President Biden is about to serve six months in office without having formulated a coherent policy towards America. For now, his team’s only priority has been to subordinate foreign relations in the American continent to a national emergency: that of the undocumented who have crossed the border, including minors alone. That explains why practically all the attention of the White House has been focused on Mexico and the so-called northern triangle: Guatemala, Honduras and El Salvador. Crises, however, have exploded for the White House on other fronts, and Biden has not decided to take the initiative on any of them.
The most pressing, being the most recent, is the assassination of the president of Haiti, Jovenel Moïse, for which the police detained 18 Colombians and two Americans. On Saturday, the Pentagon confirmed that it had received a request for “security assistance.” The White House leaked that for the moment rule out the sending of troopsBut a Haiti out of control can spell a serious refugee crisis. This crisis erupts for Biden in the Caribbean just when he is trying to justify the need to return troops home from Afghanistan, after two decades of armed intervention. The truth is that the crisis in Haiti has exploded but it has not really been a great surprise: protests against Moïse’s authoritarianism were growing in frequency and intensity, although both the White House and the OAS decided to stand aside and support the assassinated president . Biden preferred to stay away, until this week the assassination became a top priority, more with Americans involved.
The same pattern has been repeated in the alarming authoritarian drift of Daniel Ortega in Nicaragua, the second poorest country in America after Haiti. The recent arrests of opponents and journalists have forced the Biden Administration to react, but always on the defensive. He has approved sanctions and has called Ortega a dictator, but he has not flinched. Biden must decide whether to let Ortega continue, or opt for other measures, such as the expulsion of the trade agreements, as he has been advised by several Republican and Democratic senators in a recent open letter. The problem for Biden is that this increased repression in Nicaragua will also have an effect on emigration, and will likely increase the number of illegal immigrants from that country who cross the US border irregularly.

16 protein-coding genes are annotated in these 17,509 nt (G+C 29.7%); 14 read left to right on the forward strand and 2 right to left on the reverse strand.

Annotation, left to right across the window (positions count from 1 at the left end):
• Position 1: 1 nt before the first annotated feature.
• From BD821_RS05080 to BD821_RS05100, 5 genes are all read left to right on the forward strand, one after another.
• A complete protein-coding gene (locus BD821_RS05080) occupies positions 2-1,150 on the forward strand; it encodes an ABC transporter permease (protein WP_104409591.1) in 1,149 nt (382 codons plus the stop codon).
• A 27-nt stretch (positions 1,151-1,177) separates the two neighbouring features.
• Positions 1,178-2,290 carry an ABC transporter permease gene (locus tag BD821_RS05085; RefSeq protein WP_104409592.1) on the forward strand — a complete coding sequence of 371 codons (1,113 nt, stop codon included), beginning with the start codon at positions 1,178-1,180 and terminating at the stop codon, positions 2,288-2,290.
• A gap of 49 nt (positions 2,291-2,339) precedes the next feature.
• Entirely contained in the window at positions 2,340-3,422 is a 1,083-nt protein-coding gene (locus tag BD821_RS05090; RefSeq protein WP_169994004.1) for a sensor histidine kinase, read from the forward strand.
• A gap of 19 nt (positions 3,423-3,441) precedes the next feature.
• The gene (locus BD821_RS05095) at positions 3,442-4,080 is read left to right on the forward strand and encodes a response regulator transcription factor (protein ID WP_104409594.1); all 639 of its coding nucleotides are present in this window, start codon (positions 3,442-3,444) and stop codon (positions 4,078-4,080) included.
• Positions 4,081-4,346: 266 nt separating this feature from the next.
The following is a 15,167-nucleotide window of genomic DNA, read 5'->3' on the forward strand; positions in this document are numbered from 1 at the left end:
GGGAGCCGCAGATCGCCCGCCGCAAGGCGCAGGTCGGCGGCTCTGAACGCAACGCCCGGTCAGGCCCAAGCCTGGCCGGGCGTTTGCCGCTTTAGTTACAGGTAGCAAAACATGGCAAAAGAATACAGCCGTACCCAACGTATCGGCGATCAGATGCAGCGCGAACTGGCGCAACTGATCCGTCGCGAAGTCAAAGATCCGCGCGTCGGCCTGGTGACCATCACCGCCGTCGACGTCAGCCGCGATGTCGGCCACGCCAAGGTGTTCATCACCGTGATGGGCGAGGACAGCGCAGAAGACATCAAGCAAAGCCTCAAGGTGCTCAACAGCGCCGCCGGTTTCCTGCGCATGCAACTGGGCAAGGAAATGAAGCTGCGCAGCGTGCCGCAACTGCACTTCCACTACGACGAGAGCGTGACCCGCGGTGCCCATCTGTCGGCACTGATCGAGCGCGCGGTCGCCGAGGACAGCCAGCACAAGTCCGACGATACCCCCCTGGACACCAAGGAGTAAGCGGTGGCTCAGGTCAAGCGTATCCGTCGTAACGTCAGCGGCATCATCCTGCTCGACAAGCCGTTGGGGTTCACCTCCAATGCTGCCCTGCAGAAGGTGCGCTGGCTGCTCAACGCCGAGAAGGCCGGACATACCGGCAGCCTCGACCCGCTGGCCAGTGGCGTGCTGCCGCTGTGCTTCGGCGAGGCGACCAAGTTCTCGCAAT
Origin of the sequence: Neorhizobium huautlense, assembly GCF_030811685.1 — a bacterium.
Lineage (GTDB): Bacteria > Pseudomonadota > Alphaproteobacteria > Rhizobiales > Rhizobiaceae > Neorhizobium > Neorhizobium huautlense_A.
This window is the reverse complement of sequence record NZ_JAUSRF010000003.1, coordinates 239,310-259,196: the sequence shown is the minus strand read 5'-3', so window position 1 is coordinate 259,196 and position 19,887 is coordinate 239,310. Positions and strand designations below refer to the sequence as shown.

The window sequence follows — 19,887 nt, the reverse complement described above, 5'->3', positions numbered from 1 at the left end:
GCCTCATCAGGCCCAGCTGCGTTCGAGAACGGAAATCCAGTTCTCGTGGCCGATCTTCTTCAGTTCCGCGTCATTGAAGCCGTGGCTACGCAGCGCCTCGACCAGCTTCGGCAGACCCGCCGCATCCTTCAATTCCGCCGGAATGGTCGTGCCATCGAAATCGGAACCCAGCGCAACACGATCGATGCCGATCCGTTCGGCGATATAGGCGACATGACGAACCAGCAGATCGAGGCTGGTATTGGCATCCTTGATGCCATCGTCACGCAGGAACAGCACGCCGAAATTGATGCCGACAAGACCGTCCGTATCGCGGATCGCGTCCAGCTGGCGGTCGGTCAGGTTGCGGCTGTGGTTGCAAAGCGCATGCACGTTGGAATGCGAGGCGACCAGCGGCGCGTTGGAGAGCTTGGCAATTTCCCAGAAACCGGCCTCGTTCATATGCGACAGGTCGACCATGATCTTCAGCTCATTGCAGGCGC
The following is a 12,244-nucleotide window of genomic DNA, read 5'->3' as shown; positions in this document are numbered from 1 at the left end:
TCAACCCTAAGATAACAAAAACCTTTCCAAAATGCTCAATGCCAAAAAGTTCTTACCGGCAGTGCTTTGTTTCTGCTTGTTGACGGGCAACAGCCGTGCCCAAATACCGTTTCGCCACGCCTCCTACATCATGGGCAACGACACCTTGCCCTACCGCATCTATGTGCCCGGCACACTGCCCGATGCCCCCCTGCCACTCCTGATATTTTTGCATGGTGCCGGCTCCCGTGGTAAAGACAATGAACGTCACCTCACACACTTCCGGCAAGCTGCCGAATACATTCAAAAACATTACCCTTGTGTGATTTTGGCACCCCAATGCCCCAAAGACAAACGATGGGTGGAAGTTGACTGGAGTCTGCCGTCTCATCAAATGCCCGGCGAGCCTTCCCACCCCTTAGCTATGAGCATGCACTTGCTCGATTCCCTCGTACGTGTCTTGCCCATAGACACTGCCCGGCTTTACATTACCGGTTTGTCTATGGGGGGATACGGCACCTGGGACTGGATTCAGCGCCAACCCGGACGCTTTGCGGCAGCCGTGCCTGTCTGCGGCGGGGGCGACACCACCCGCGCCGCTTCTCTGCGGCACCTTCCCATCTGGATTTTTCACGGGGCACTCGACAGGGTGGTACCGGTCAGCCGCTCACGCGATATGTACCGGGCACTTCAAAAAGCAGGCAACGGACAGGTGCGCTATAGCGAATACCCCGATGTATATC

Biden also did something unprecedented in his first months in office: ignore the government of Colombia, your most faithful ally in the region, a crucial collaborator in the fight against drug trafficking. There were old quarrels over the support of Uribism, in power, for Trump, and the White House leaked to the US media that it was even studying reducing the amount of security aid that it sends to Bogotá each year.
However, the protests against Iván Duque changed the calculation. The country, which went from being a near-failed state to developing stronger institutions and a robust economy, was plummeting into chaos. President Iván Duque’s helicopter was attacked. Biden broke his silence with his Colombian counterpart and called him on June 28 – he took office on January 20 – to have to affirm his commitment to Colombia.
In all these crises, the White House has had to improvise. And it must continue to do so as long as it does not stop and formulate a coherent policy towards the entire continent. To do this, however, he must have a strong team that covers that area in the State department, something that has been stranded in the Senate by decision of some Democrats, who believe that other issues are higher priority.